We saw this score at halftime against Cadbury's earlier in the year, so it was only too easy to lose the match. Marston Green took on the challenge and pushed as much as they could. despite Dan, Jack and Zak getting in the way several times, unfortunately Marston scored first from a very good shot on goal. There was nothinhg Dan could have done to stop it. Callowbrook continued their attack on goal, but despite several shots, the ball never hit the back of the net. Marston got lucky following a shot on goal. Dan managed to save the initial shot, but let it get away from him. Had he have been quick enough and dive on top of the ball he may have stopped the follow up. The final score 2-2.

Man of the Match

Man of the Match

Dan did himself pround and earned himself Man Of The Match. He's been hoping to do well enough to win the trophy for the week, and now it sits in our front room for all to see ;)

I've really enjoyed taking the action shots during the matches, but it's a shame I get so wrapped up in the game though, as I've yet to catch any of the goals on film, or the saves. I'm going to have to get better at just taking shots any time the ball even thinks about going near the goal line.

I've managed to capture a few decent pictures of the players themselves, but I think I still need a lot of practice. I've been trying to see what works between the zoom and long shot, but the closeups without zoom seem to work best. Unfortunately that does mean I either have to continually run up and down the touchline or hope one of the teams manages to stick near the opponents goal area, preferably Callowbrook obviously. I'll just to see how well I do over the coming weeks.

File Under: callowbrook / dandan / football

I'm in Love with a German Film Star

Posted on 26th February 2008

Elephants Dream

Elephants Dream

Back last year I heard, through LUGRadio, about a animation film entitled Elephants Dream. I downloaded it, but for various reasons, I never got around to watching it. That is until this weekend. The reason I was reminded of it I'll come onto in a moment. However, Elephants Dream is a stunning piece of work. 6 people created this film and the results are a testament to their skill, dedication and movitation to make it. The film was the first to make real used of the Open Source video editing tool, Blender. In keeping with the Open Source ideals, the team also released the complete film, the making of and all the DVD extras all as Open Source, and indeed you can still download them for yourself and watch them on your own computer for free. Which is also how I'm also able to include their images here too, (c) copyright 2006, Blender Foundation / Netherlands Media Art Institute / www.elephantsdream.org. However, credit where credit is due, as I have no desire to let this effort go unrewarded, and so I plan to order the Blu-Ray disk (sometimes it pays to wait a while ;)). Mind you they seem to be out of stock at the moment :( I don't have a Blu-ray player yet, but I will eventually. If you've ever seen Tim Burton's The Night Before Christmas or The Corpse Bride, you'll have a good ideal of the animation style, but Elephants Dream has a bit more of a humoruos storyline to it. It's not a Pixar like film, and younger kids might get a bit scared, but certainly it's a real treat to watch. Personally, I would highly recommend buying a copy, it's well worth €15.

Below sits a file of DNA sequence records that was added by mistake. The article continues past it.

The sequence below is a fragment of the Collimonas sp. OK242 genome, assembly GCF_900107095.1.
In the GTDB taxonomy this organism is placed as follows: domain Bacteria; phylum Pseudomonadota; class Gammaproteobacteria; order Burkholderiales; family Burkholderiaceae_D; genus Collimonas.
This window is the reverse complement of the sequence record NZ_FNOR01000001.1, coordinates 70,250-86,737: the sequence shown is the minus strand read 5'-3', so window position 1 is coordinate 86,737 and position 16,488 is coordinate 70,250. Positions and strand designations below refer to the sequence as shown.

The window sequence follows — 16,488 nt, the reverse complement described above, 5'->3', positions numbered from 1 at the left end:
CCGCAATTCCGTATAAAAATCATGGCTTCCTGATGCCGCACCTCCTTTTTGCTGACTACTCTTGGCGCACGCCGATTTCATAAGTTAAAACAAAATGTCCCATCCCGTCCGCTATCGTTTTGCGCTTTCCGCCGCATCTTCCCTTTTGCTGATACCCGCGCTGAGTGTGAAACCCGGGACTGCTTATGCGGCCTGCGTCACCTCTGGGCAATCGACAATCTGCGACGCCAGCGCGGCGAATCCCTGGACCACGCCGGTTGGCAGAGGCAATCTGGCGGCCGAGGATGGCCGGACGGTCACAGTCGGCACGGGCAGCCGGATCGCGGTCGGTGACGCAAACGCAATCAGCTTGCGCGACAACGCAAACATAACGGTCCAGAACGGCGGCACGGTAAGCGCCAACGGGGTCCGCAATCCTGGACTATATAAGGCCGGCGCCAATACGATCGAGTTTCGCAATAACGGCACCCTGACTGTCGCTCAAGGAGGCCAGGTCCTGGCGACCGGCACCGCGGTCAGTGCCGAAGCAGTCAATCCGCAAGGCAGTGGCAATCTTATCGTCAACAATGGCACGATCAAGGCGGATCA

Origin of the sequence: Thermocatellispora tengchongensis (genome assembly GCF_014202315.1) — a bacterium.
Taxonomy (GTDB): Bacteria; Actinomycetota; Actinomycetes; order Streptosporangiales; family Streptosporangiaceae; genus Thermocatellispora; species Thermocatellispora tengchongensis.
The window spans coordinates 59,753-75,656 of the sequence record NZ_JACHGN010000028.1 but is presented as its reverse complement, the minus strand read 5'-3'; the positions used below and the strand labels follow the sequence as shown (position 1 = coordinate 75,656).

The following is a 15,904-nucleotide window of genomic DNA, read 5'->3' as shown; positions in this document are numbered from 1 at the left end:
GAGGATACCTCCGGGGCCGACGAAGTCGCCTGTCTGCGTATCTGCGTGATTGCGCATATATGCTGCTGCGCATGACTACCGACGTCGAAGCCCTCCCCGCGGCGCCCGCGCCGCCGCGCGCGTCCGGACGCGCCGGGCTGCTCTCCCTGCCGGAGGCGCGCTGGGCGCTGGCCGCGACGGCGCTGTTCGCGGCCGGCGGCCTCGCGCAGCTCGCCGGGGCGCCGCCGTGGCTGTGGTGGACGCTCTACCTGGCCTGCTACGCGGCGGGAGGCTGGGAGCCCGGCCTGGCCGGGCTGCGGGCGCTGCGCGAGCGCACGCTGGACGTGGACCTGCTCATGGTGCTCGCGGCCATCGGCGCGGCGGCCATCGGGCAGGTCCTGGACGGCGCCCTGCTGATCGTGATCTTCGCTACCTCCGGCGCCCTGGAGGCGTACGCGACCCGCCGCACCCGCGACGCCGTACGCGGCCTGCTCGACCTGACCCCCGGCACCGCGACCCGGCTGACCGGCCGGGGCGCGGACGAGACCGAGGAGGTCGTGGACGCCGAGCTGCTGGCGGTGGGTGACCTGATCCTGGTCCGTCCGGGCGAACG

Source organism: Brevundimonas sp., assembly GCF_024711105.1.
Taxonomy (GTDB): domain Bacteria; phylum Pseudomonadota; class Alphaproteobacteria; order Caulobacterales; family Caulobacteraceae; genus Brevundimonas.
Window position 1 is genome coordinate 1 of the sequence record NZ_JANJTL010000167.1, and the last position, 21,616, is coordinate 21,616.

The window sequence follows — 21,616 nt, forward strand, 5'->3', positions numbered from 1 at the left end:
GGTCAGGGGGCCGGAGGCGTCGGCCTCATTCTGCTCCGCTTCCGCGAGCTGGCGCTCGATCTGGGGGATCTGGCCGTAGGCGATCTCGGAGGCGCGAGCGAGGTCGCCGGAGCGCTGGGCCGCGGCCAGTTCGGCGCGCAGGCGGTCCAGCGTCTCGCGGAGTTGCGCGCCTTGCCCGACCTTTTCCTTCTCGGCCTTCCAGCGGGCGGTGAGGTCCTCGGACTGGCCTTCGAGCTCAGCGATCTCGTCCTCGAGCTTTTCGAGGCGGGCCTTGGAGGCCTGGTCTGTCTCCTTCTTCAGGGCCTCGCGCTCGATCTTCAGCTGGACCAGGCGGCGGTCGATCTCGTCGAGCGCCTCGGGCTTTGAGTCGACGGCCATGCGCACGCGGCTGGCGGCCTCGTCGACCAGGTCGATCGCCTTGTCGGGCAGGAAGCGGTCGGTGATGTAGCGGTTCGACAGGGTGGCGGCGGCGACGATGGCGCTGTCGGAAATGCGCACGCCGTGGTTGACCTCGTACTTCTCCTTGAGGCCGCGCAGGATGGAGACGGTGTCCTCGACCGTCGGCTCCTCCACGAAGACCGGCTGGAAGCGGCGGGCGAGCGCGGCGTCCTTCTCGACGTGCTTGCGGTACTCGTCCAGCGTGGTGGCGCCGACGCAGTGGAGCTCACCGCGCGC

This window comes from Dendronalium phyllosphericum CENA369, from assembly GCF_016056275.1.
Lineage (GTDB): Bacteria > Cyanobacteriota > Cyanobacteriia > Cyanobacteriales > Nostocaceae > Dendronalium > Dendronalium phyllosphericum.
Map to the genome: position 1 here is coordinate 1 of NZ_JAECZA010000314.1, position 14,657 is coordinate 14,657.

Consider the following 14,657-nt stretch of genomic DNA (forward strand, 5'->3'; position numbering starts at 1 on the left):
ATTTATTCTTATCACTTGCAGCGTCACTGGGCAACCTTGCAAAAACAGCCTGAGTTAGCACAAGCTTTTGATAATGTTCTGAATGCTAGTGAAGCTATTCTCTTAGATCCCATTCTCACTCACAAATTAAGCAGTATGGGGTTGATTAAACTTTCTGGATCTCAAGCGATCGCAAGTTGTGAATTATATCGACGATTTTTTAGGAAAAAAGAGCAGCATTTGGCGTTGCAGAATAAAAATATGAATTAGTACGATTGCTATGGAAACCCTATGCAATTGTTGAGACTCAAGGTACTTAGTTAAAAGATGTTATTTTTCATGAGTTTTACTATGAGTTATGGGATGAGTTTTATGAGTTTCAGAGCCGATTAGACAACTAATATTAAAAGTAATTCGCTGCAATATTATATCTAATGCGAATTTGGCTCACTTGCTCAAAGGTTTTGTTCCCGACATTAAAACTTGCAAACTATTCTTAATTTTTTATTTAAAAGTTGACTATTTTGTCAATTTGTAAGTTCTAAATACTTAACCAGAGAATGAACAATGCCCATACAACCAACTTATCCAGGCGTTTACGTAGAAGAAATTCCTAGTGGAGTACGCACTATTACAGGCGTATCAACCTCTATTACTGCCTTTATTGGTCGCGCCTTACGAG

Big Buck Bunny

Big Buck Bunny

So what caused me to revisit Elephants Dream? Well the Blender Institute, who helped to produce it, are helping to producing a second film using the Blender software. This time Peach Open Movie have been creating a film for the past six months, that is due to see the light of day at the end of next month. So how did I hear about this? Well LUGRadio once again prove they are on the pulse and had Sacha "Sago" Goedegebure on the show for an interview in a recent episode. The interview itself is well worth a listen (although does contain swearing), and prompted me to go and check out the website. Based purely on Elephant's Dream, I've pre-ordered a DVD of "Big Buck Bunny". The original working title, "A Rabbit's Revenge" having been deemed not really suitable. Looking at the gallery and some of the videos, you can see this is a very professional, high quality production. Like Elephants Dream, thanks to their Creative Commons License, I've been able to include an image here too, (c) copyright Blender Foundation | peach.blender.org

Like Elephant's Dream, Big Buck Bunny will also be released as Open Source and everything that will be available on the DVD will be available for download. This is really cool. But in order to help them out, and partly to save myself the hassle of downloading, I've pre-ordered a copy. Hopefully, you'll think it's worth buying too, and help to contribute to the project, thus helping to fund future projects and films. I'll post a review of the film once it's released.